The Curse of Apollo be damned.
Undefeated Justify became the first horse to go unraced at two and win the Kentucky Derby Presented by Woodford Reserve since Apollo in 1882 with a performance so authoritative that fans immediately had thoughts of a second Triple Crown champion in four years dancing in their heads.
Hall of Fame trainer Bob Baffert fueled such giddy speculation when he put Justify in the same company as 2015 Triple Crown champion American Pharoah and Arrogate, the 2016 Breeders' Cup Classic winner. “Him and American Pharoah and Arrogate…they are so great,” he said on NBC.
Baffert’s son of Scat Daddy splashed across the finish line 2 ½ lengths ahead of Good Magic, the 2-year-old champion, in brightening an overcast and rainy Saturday afternoon. Good Magic kept his head in front of rallying Audible on a sloppy surface at Churchill Downs.
Justify is owned by WinStar Farm, China Horse Club, Starlight Racing and Head of Plains Partners. The last of those entities belongs to Sol Kumin, the first owner to sweep the Longines Kentucky Oaks and the Derby in the same year since Calumet Farm in 1952. Kumin had celebrated on Friday when Monomoy Girl overcame the farthest outside post to take the Oaks.
Baffert recalled a conversation in which he related to Elliott Walden how special he believed Justify could be after the colt’s first formal workout. His opinion of the 3-year-old only grew after that.
“I knew I had something really special,” the silver-haired trainer said. “He had to prove it today.”
Baffert thought the key to the outcome involved his horse’s ability to break as alertly as he did from post seven.
“We had to get out of the gate or we were heading out the back gate,” he said.
Justify did not debut until Feb. 18, when he rolled by 9 ½ lengths in the first of three successive starts at Santa Anita Park. An emphatic 6 ½-length allowance scored followed, leading to an authoritative 3-length verdict in the Santa Anita Derby.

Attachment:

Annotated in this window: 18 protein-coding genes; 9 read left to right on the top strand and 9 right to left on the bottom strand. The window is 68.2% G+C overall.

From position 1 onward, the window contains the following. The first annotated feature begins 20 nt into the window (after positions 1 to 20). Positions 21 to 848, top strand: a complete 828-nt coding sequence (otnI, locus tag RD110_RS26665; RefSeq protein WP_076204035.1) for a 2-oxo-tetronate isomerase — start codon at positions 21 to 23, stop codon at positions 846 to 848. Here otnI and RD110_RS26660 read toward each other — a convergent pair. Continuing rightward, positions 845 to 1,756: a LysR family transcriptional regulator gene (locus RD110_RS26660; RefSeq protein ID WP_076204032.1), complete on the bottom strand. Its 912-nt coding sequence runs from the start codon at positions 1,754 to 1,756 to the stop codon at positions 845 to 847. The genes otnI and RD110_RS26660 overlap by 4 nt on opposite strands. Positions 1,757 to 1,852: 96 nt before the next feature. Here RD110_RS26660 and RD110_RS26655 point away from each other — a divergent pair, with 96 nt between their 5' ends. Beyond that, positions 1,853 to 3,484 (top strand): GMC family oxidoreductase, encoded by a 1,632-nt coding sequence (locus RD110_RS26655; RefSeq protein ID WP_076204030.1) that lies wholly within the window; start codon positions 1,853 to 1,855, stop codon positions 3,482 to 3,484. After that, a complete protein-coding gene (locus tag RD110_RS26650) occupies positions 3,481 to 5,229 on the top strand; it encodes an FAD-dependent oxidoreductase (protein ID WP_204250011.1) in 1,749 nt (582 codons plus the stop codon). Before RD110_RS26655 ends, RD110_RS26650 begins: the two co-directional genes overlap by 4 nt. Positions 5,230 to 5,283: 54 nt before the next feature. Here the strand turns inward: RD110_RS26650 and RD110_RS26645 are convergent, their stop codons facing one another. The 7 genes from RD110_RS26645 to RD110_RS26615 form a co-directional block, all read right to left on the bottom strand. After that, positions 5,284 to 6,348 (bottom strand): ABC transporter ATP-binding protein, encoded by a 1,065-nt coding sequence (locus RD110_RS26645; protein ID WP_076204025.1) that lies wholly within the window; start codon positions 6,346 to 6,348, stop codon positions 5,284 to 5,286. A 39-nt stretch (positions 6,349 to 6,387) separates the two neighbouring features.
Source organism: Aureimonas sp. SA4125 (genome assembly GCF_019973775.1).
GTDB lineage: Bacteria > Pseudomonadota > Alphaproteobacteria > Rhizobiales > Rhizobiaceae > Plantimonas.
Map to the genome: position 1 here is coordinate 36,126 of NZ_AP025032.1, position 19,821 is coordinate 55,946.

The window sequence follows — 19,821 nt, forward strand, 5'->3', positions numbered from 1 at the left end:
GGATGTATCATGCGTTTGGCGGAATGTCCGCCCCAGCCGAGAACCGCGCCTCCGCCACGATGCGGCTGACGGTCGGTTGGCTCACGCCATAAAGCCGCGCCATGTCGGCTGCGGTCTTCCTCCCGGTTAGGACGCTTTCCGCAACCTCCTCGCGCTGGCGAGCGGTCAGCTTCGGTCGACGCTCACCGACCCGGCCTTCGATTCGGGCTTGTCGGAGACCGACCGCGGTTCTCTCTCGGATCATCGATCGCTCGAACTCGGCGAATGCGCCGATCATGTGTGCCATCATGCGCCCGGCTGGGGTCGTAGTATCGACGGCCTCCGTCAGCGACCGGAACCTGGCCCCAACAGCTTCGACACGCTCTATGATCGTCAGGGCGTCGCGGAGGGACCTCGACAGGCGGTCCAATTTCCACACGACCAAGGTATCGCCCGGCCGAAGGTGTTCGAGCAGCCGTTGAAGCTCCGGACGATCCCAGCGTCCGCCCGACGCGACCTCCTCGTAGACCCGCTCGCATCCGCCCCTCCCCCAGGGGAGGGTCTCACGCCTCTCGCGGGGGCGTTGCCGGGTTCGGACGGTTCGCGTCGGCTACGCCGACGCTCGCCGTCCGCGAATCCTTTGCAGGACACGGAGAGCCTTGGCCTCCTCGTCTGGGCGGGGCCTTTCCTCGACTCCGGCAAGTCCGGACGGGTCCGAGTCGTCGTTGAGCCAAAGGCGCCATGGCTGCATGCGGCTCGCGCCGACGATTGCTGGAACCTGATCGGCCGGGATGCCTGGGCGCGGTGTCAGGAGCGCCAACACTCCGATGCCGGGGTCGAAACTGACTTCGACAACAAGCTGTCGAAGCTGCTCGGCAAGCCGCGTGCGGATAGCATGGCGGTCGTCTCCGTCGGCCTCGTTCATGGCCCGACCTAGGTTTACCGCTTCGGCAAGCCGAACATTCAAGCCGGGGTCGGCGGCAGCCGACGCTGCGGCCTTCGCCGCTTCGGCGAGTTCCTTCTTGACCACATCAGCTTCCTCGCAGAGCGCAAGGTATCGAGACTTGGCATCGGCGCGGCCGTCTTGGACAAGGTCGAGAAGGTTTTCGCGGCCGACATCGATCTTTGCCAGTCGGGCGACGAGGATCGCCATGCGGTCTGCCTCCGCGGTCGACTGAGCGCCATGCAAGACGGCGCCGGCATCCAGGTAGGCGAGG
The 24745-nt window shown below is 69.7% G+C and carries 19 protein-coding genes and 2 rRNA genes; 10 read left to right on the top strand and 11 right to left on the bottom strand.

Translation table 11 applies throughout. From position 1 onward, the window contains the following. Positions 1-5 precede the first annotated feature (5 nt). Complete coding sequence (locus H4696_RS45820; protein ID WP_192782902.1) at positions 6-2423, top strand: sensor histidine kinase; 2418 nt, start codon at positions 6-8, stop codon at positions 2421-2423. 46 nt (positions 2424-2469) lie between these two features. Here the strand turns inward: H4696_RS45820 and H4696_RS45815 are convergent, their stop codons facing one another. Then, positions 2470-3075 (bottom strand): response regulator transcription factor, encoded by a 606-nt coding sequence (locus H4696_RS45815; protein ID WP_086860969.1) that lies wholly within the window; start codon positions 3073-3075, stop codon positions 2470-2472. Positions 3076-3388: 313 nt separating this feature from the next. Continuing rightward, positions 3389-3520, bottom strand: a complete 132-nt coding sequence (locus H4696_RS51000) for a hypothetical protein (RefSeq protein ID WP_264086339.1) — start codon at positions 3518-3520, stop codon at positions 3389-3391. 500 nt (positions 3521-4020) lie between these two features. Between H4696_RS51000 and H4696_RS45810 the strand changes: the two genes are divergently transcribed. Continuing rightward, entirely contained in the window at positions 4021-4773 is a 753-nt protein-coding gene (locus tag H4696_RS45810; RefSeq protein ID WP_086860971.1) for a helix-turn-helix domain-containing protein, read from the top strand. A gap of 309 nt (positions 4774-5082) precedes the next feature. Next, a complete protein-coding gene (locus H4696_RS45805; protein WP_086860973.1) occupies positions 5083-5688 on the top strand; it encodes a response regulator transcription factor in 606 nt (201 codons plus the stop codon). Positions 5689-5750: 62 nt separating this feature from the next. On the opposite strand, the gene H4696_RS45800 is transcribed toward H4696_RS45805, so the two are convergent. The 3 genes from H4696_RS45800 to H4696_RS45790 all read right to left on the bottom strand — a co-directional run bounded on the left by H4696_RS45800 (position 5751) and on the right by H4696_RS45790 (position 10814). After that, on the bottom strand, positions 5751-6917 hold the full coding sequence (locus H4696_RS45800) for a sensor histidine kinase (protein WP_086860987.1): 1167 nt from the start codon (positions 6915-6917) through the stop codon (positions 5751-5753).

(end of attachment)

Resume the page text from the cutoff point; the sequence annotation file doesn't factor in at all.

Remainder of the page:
Jockey Mike Smith, 52, strained for adjectives strong enough to fit Justify. “I can’t describe how special this horse is,” he said. “I don’t have the words for it.”
But he kept trying, just as his mount did as he stayed just off a torrid and unsustainable pace set by Promises Fulfilled, who tore through an opening quarter in 22.24 seconds and a wicked half-mile that went in 45.77 and caused him to wilt.
Justify sat just off the leader, seemingly loping along effortlessly. Promises Fulfilled called it an early day and Justify roared into the lead. Good Magic briefly menaced him early in the stretch run.
“I really thought I was going to get there,” said Good Magic’s jockey Jose Ortiz. “It felt great to be in the position I was in. My horse tried so hard.”
But there was no getting to the winner and no getting close to him.
“He’s got the ‘it’ factor,” Smith said. “He’s got incredible talent and a mind to go with it. For a young horse, he’s just so big and talented.”
So talented that he overcame his lack of seasoning, a factor that doomed so many others before him. According to the Wall Street Journal, 61 horses since 1937 started in the opening leg of the Triple Crown that were unraced at two. Just eight of those finished in the money.
Well, that daunting history proved inconsequential this time.
“The curse thing really didn’t bother me,” Baffert said. “I was just worried about us, making sure we did everything right, shipping right.”
Baffert moved into second place in winning his fifth Derby from among 29 starters. He earned his previous victories with Silver Charm (1997), Real Quiet (1998), War Emblem (2002) and, of course, American Pharoah. He trails only “Plain Ben” Jones, who enjoyed a remarkable stretch from 1938-1952. Jones brought home the roses six times in 11 starts.
Smith, despite his “Big Money Mike” moniker, had produced just one victory in 23 previous Derby tries, that coming aboard 50.30-1 Giacomo in 2005. Justify was hardly a longshot. Sent off at 2.90-1 odds, he became the sixth consecutive favorite to win the Run for the Roses and paid $7.80, $6.00 and $4.40. Justify covered the mile and a quarter in 2:04.20.
Instilled Regard and My Boy Jack completed the top five finishers. Mendelssohn, attempting to become the first Europe-based horse to win the Run for the Roses, appeared to be star-crossed in finishing last.
“He got beat up out of the gate and proceeded to check on the first turn and was never in a good place,” said Ryan Moore, his jockey.
For Baffert, the fun was just beginning. The victory was so commanding that he was able to lean back and savor the last powerful strides.
“I knew the last eighth of a mile he was going to win,” he said. “He just put himself up there with the greats.”
And if Justify can string together two more performances like this, he will almost surely join the legends as the 13th Triple Crown champion.